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I took over a Keyboard hook project and have been sprucing it up a bit. It used to be just 4 forms that had all the logic and maths in those 4 files. So MANY hours later I just about got the program back together after decoupling everything. The latest bit is by using the Model-View-Presenter design concept on the main window. All my tests work great on my machine, and naturally the program performs like it should on the target computers.

The target computers are simple x86 Intel Atom processors with 2gb of ram. They have buttons on them that correlate to F13-F18 on a keyboard (that is where my keyboard hook program comes into play). My development PC is a semi-stout 6-core AMD x64 machine with 8gb of ram. One thing I wanted to do was test out a way of setting those Function buttons to a particular task. All my unit tests pass for this portion. When I click on a new task type it works as desired.

"Cool", I say, "Lets see it in action" so i hit run in Visual Studio. I my program that F9-F12 are the keys to hook. Now the assignment window only opens up when you press one of the hooked keys when the main window is open. If that main window is not open then the task is performed. So I open my main window and hit F9 and the Assignment window shows but i can't click on anything for about 4 seconds. Then it "catches" up and does what ever I clicked on. I thought maybe it was my debugger so i went to the bin folder and ran the application directly and same deal.

I thought maybe it was a permissions thing so I ran as admin and same problem. I wondered how bad it would be on the target computers. I copied my bin folder to a flash drive, copied the content into Program Files and ran it. It worked great (well to a certain degree) But the problem was not present. I can select any task I want immediatly after the dialog is visible.

One strange thing is though that my keyboard hook stops working after 11 times of trying to reassign it...but that is a separate question. So i thought I remember someone saying, use a profiler. Well my visual studio had one so I turned it on but i can't make heads or tails of the data returned. I'd post code, but I don't know what to post. I even went as far as using System.Console.Write("."); around the area I thought was the problem but that wasn't the problem

protected override void theHook_RegisteredKeyPressed(System.Windows.Forms.Keys key)
{
    if (TakeOver)
    {
        if (!Busy)
        {
            busy = true;
            LibraryTrace.Start("NewKeyAssignment", key);
            using (var window = new AssignmentTypePanel())
            {
                presenter = new TaskPresenter(window, theList[key].Task);
                window.Presenter = presenter;
                //execution will not continue past here until window is closed
                window.ShowDialog();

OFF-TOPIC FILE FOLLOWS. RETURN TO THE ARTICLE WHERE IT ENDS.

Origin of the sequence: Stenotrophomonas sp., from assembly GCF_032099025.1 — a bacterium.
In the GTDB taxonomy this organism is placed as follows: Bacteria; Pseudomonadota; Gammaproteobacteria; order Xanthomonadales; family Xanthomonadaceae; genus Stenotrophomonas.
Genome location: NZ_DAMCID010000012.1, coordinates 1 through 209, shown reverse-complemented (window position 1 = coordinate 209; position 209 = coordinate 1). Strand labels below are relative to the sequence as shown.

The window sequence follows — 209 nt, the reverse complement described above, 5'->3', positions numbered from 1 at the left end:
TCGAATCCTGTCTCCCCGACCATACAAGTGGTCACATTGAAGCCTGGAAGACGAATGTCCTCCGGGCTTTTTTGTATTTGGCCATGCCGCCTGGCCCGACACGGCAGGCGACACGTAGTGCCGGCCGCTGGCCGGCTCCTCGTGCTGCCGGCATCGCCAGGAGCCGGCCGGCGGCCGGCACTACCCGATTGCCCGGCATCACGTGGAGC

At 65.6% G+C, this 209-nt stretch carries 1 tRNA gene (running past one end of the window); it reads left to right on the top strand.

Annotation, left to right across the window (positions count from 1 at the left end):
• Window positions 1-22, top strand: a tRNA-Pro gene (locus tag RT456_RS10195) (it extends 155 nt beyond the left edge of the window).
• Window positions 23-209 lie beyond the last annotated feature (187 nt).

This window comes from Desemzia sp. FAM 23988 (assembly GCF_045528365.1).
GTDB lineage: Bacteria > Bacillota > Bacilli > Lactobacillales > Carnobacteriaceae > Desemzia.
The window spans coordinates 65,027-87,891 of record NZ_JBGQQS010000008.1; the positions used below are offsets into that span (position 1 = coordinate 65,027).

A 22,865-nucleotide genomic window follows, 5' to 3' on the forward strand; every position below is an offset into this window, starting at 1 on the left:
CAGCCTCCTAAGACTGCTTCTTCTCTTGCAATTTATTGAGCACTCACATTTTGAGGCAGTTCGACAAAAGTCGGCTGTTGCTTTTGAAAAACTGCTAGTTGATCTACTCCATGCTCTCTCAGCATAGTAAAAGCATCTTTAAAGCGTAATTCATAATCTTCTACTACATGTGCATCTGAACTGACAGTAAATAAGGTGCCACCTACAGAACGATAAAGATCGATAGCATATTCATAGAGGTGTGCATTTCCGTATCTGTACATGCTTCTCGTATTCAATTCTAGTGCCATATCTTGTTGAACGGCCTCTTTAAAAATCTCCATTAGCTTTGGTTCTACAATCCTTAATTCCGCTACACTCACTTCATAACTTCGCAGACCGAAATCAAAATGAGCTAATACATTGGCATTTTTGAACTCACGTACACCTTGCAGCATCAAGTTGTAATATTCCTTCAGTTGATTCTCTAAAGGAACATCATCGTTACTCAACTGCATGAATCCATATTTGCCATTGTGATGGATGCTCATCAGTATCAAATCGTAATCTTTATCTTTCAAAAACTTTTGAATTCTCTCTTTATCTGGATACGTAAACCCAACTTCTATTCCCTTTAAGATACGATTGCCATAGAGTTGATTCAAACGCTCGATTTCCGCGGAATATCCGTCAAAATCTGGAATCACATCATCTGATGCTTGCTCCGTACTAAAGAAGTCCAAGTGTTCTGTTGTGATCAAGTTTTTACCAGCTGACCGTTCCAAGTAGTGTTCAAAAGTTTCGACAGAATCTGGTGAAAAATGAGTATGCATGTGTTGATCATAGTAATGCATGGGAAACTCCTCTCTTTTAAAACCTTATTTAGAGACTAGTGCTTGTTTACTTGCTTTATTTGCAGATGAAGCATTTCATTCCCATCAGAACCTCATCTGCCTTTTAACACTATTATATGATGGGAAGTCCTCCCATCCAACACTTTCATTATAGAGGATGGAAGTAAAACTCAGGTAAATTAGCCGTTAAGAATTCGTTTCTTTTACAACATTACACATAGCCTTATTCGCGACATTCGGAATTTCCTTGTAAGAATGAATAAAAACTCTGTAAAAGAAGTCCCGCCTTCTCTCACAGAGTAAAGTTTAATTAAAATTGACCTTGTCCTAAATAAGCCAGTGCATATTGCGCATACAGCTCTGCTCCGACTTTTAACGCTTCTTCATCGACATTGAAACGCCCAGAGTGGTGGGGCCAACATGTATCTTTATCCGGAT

}
            theList[key] = new TaskKey(key, presenter.Task);
            LibraryTrace.End("NewKeyAssignment", theList[key].Task.ToString());
            busy = false;
        }
   }
   else
   {
       base.theHook_RegisteredKeyPressed(key);
   }
}

So i'm stuck. I can't figure out what to type, what to ask. Any tips on how i can find the root of this problem?

share|improve this question
    
well as a hunch I set all the target platforms to x86 and the problem still persists.. :/ The program has a 7MB memory footprint. (that is TaskManager says it is only using 7mb) and the program itself is only 1.1mb. strange how all the components work good by them selves, but not well together –  Robert Snyder Apr 3 '13 at 19:55

1 Answer 1

I had a similar problem with an application i developed using winforms- the 'server-side' operation was lightning-quick, but still the form showing the results took ~5 seconds to show.
Upon investigation, it turns out that winforms has some known performance issues.
There are some suggestions for optimization (like here or here and a few others i've found at the time but can't seem to locate right now).

Actually, none of them helped in my case.
I ended up realizing that the real bottleneck was creating and displaying a new form; what I ended up doing was a bit of a hack-
I placed ALL of my controls on the main form, with some of them hidden, and simulated a change of forms by hiding some controls and displaying others.
It's quite ugly, and won't scale up, but worked very well in my case.

share|improve this answer
    
interesting thoughts. I find it so strange that I'm having this many problems with all my tests passing. If i open the one form to assign a key manually (from a unit test) it works just fine. I keep trying to narrow down where the problem is. I am going mad about this. I think i'm going to work on another project for a day and see if that helps. –  Robert Snyder Apr 3 '13 at 19:45

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